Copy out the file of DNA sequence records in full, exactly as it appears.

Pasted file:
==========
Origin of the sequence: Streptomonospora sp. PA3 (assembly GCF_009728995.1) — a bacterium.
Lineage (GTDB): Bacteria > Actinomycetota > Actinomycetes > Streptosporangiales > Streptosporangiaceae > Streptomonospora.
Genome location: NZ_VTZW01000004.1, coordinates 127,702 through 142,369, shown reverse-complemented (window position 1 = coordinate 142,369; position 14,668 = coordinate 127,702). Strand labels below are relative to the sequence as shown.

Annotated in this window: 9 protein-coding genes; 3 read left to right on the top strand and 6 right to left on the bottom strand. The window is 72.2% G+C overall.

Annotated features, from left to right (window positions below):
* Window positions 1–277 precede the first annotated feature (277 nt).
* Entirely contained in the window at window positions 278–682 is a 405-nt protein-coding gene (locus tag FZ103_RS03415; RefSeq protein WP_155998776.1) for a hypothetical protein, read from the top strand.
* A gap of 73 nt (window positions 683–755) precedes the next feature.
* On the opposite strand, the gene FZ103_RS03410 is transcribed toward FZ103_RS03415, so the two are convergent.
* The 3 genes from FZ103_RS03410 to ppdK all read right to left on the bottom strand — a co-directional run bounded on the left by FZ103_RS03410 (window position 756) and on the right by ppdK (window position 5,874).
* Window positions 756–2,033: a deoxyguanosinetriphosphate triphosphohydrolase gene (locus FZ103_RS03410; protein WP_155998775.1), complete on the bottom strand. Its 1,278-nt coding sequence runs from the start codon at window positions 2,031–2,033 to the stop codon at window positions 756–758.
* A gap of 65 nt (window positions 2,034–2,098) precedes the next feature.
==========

Origin of the sequence: Streptomonospora sp. PA3 (assembly GCF_009728995.1) — a bacterium.
Lineage (GTDB): Bacteria > Actinomycetota > Actinomycetes > Streptosporangiales > Streptosporangiaceae > Streptomonospora.
Genome location: NZ_VTZW01000004.1, coordinates 127,702 through 142,369, shown reverse-complemented (window position 1 = coordinate 142,369; position 14,668 = coordinate 127,702). Strand labels below are relative to the sequence as shown.

Annotated in this window: 9 protein-coding genes; 3 read left to right on the top strand and 6 right to left on the bottom strand. The window is 72.2% G+C overall.

Annotated features, from left to right (window positions below):
* Window positions 1–277 precede the first annotated feature (277 nt).
* Entirely contained in the window at window positions 278–682 is a 405-nt protein-coding gene (locus tag FZ103_RS03415; RefSeq protein WP_155998776.1) for a hypothetical protein, read from the top strand.
* A gap of 73 nt (window positions 683–755) precedes the next feature.
* On the opposite strand, the gene FZ103_RS03410 is transcribed toward FZ103_RS03415, so the two are convergent.
* The 3 genes from FZ103_RS03410 to ppdK all read right to left on the bottom strand — a co-directional run bounded on the left by FZ103_RS03410 (window position 756) and on the right by ppdK (window position 5,874).
* Window positions 756–2,033: a deoxyguanosinetriphosphate triphosphohydrolase gene (locus FZ103_RS03410; protein WP_155998775.1), complete on the bottom strand. Its 1,278-nt coding sequence runs from the start codon at window positions 2,031–2,033 to the stop codon at window positions 756–758.
* A gap of 65 nt (window positions 2,034–2,098) precedes the next feature.